“We are creating a set of provisions that the jurisdiction can use to regulate temporary structures that are accessed by the public,” says Jennifer Goupil, director of codes, standards and technical initiatives at the Structural Engineering Institute of the American Society of Civil Engineers, which develops the bible on design loads, known as ASCE 7.

Lower Design Loads

The goal is to provide lower design loads—compared to permanent structures—for the temporary-structure designers, while maintaining the same level of reliability and risk to the public, adds Goupil, also a member of the ICC ad hoc committee.

“Temporary structures should not pose more risk to occupants than permanent structures, but because the code’s design-level environmental loads are far less likely during a temporary event, this proposal makes adjustments to reduce the requirements for a consistent level of risk,” says the proposal.

Gary Storm, the senior principal with Thornton Tomasetti who investigated the Aug. 13, 2011, fatal collapse of the stage at the Indiana State Fairgrounds, supports the code change proposal. “I think this is a terrific document,” he says.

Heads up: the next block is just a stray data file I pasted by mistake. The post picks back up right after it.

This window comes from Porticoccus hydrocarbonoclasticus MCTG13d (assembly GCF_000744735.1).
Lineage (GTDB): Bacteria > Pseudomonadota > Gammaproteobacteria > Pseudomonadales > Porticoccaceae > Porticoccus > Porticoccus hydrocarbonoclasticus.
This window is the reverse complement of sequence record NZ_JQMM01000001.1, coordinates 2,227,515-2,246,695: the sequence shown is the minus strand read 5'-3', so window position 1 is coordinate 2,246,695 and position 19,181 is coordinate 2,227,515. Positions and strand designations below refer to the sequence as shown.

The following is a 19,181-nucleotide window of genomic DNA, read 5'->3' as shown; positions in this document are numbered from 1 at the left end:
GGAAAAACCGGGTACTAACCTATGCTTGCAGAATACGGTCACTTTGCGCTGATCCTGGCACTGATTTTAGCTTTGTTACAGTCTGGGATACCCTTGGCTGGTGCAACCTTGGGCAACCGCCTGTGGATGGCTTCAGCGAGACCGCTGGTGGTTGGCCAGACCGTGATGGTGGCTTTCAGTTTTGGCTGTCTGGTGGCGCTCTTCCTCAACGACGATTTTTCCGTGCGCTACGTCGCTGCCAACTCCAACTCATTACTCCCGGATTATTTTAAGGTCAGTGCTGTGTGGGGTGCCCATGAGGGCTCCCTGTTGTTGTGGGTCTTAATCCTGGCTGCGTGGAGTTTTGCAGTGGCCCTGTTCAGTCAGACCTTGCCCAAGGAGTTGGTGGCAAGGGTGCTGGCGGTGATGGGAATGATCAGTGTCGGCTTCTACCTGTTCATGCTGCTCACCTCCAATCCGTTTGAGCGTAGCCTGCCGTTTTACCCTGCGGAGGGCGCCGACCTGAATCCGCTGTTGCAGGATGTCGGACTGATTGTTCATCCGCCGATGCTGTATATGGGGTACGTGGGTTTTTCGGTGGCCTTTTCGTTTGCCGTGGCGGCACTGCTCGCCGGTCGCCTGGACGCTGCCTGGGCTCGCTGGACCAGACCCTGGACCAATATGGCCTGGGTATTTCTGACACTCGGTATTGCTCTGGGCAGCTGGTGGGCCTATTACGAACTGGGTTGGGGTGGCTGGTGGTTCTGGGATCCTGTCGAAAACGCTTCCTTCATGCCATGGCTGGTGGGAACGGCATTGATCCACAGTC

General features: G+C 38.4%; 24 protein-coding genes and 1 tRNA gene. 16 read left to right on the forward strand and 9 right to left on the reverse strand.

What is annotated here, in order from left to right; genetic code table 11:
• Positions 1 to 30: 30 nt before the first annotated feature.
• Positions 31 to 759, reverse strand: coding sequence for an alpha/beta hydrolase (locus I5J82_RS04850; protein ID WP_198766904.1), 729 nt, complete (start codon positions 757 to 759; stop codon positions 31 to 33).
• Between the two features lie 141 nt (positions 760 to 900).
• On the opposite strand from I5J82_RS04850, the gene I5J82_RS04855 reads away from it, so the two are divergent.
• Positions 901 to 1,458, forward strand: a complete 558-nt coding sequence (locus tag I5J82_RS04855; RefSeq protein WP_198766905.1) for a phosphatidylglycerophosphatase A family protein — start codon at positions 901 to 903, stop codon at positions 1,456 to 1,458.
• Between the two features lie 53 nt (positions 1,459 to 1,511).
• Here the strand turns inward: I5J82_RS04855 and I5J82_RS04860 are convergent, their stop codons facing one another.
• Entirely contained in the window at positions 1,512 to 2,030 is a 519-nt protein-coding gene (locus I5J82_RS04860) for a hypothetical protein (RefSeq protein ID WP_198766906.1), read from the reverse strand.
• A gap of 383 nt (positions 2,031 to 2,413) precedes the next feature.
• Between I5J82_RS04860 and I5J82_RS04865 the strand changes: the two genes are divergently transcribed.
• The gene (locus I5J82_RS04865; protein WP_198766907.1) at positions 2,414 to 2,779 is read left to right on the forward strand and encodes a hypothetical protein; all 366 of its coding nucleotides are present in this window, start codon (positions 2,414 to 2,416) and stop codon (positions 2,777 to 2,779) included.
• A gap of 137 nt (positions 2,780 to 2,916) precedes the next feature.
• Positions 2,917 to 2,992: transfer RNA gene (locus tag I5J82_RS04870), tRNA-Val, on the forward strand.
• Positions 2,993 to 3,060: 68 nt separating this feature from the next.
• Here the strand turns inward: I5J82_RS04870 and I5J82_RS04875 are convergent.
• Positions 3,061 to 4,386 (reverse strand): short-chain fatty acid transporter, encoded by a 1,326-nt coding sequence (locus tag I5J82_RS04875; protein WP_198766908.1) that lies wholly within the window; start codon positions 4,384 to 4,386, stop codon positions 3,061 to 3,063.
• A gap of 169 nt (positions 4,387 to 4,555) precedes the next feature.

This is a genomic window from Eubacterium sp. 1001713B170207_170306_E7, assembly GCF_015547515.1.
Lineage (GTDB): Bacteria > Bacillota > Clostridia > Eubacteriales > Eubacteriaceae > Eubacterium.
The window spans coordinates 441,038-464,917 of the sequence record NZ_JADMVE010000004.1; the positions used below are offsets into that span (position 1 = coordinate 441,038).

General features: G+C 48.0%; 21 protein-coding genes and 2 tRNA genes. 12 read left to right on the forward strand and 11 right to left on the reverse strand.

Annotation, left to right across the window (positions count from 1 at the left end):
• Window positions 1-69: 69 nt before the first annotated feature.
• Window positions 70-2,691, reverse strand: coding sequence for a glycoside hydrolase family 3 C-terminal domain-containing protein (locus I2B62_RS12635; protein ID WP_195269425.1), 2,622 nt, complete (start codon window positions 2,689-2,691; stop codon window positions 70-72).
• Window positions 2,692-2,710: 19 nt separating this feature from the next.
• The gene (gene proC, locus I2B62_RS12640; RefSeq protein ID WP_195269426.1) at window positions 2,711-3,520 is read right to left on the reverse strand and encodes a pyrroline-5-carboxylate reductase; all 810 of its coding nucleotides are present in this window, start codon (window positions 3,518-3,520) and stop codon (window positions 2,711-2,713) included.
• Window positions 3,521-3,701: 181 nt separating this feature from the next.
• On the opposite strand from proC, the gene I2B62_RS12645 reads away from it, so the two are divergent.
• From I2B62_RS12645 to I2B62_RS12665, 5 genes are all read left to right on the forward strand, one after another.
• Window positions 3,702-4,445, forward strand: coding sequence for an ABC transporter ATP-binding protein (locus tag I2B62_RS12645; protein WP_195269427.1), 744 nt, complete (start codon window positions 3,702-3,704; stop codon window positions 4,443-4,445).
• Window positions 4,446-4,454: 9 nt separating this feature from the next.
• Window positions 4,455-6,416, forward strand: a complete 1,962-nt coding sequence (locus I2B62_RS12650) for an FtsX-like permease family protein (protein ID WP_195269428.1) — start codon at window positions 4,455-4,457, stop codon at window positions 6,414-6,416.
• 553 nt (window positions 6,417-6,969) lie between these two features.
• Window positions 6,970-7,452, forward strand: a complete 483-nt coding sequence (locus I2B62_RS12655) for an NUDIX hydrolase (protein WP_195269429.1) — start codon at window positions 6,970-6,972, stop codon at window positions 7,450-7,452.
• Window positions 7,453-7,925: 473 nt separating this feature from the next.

The components of the stage structure at the fairgrounds were only designed for hanging loads, such as lighting equipment, adds Storm. “This structure had zero capacity for lateral loads,” he says.

Three Failures in 2011

There were three failures of temporary public-occupancy structures in 2011. The circumstances for each event were different but “one common denominator is a lack of [total system] engineering,” Storm adds.  

Richard Nix, assistant technical standards manager for the Entertainment Services & Technology Association (ESTA), says the changes would add cost to the stages, thanks to a requirement for a “15.6% increase in design wind speed pressure” over current practice, which is based on the standard for incomplete structures under construction, known as ASCE 37. 

“We think it is okay to use ASCE 37 and have been since 2006,” says Nix.

ASCE 37 allows a 60% design load reduction over permanent structure load requirements and S116-22 allows only a 25% reduction, says Fattah, also an S116-22 committee member.

ASCE 37 Not Appropriate

The committee maintains that ASCE 37 is not an appropriate standard to use because construction sites are not occupied by the public. “We oppose the use of ASCE 37” because, unlike the general public, construction workers are trained in safety procedures and understand the implied risk of an incomplete building, says Scott.